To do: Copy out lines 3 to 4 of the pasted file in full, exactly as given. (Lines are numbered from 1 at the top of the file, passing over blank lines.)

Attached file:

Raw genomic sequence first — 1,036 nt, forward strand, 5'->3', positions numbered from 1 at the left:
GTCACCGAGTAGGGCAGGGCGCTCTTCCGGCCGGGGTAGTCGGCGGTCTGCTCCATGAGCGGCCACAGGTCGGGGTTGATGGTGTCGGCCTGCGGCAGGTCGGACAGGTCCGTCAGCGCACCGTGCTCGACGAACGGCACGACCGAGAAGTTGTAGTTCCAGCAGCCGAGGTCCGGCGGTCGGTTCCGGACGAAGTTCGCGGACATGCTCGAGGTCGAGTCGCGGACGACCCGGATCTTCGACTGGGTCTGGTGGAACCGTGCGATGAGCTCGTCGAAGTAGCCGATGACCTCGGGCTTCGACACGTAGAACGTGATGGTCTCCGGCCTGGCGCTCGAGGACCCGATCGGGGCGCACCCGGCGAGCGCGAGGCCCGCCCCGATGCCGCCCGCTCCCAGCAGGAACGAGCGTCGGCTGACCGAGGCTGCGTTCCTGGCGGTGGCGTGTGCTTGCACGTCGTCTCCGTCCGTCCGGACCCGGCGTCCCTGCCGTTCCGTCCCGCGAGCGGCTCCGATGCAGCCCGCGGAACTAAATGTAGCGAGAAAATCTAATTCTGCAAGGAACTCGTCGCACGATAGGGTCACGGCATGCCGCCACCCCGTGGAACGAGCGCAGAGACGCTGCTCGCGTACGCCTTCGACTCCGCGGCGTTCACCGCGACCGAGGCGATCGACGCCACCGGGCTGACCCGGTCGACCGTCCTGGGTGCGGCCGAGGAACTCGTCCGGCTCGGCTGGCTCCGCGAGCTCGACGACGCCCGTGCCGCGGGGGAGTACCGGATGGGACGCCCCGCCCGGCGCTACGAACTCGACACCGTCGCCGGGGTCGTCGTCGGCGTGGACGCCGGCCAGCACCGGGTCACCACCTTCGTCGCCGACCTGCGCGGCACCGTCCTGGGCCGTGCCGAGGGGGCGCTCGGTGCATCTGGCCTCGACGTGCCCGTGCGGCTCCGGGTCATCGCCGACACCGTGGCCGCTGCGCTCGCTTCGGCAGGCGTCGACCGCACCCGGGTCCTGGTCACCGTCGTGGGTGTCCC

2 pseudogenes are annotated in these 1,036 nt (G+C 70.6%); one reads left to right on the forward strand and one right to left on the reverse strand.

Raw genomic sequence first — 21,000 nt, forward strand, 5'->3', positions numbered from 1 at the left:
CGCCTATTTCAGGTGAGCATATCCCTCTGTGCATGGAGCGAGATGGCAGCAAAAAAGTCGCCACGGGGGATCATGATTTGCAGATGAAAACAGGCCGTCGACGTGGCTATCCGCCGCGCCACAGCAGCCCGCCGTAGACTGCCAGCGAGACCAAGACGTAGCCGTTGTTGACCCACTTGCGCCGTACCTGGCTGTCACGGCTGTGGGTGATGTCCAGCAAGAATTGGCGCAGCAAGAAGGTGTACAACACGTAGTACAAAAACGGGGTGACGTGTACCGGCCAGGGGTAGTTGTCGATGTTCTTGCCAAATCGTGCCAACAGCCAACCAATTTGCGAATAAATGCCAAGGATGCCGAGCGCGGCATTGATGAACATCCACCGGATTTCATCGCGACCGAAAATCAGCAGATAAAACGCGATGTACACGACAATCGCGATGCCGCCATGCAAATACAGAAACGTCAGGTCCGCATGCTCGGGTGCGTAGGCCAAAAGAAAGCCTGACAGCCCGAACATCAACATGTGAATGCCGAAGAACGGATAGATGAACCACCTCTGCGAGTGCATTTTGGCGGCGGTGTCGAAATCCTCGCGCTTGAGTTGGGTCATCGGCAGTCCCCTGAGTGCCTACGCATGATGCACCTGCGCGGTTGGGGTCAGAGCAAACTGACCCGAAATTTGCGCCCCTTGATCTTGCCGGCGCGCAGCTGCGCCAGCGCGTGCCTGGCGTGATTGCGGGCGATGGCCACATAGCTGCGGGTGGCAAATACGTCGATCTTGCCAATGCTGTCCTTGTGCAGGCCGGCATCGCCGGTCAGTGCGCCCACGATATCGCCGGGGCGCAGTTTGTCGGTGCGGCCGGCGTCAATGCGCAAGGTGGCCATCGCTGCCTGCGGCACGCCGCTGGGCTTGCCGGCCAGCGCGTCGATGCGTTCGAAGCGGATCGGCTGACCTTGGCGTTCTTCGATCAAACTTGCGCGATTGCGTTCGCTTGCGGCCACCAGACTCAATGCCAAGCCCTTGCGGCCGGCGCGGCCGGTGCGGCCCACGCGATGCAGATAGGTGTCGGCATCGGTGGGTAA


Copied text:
2 pseudogenes are annotated in these 1,036 nt (G+C 70.6%); one reads left to right on the forward strand and one right to left on the reverse strand.

Raw genomic sequence first — 21,000 nt, forward strand, 5'->3', positions numbered from 1 at the left: